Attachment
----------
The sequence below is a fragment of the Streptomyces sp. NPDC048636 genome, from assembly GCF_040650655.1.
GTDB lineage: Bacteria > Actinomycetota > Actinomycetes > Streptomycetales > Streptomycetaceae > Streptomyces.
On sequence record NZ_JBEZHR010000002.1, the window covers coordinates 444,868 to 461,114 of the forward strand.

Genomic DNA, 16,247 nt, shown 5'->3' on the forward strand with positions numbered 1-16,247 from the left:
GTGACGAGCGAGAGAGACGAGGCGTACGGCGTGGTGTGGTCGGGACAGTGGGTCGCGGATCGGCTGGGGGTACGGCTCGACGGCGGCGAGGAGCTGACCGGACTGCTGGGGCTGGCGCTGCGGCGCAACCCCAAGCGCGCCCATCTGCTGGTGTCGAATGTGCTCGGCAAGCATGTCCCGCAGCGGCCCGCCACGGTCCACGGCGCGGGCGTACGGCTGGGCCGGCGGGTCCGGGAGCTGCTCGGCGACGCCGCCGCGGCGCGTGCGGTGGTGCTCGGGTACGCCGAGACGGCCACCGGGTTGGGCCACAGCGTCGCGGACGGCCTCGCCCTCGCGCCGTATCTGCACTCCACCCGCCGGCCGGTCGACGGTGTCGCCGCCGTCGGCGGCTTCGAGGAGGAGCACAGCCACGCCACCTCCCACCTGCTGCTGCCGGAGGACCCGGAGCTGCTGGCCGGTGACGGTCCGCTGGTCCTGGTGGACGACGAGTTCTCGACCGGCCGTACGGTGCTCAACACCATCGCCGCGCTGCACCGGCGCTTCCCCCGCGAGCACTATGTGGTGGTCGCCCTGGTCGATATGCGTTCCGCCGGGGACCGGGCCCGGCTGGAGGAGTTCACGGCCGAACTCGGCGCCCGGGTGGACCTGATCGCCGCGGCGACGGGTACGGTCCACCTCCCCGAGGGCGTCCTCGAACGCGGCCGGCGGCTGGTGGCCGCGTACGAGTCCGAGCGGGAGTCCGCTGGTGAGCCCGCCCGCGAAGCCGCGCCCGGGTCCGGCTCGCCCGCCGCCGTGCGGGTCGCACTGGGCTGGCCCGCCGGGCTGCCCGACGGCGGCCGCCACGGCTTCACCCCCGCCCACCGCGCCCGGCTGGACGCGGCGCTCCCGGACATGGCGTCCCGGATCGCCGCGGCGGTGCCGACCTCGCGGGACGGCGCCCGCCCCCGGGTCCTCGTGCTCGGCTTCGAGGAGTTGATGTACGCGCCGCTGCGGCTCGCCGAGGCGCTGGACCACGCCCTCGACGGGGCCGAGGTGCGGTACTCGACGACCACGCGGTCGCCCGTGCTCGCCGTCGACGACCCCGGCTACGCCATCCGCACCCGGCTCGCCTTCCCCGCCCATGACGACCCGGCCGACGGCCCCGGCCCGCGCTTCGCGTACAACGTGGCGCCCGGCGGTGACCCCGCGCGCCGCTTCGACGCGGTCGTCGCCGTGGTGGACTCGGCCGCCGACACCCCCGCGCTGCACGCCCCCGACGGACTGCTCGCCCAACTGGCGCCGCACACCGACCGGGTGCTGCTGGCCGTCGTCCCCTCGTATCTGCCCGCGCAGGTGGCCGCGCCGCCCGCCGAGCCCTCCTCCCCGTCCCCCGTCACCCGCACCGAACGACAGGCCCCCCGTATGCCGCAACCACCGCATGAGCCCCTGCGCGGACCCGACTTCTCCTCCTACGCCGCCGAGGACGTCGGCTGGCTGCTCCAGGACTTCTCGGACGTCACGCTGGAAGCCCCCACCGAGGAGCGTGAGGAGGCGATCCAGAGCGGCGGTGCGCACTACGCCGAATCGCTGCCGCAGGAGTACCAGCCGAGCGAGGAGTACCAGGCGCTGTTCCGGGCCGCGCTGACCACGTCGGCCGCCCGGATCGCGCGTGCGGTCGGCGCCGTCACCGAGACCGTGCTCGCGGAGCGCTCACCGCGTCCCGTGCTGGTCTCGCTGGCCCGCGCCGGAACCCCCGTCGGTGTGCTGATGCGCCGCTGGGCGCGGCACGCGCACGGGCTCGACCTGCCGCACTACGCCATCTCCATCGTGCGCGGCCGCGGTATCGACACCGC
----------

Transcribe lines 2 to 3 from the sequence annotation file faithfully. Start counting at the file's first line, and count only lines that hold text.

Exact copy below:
GTDB lineage: Bacteria > Actinomycetota > Actinomycetes > Streptomycetales > Streptomycetaceae > Streptomyces.
On sequence record NZ_JBEZHR010000002.1, the window covers coordinates 444,868 to 461,114 of the forward strand.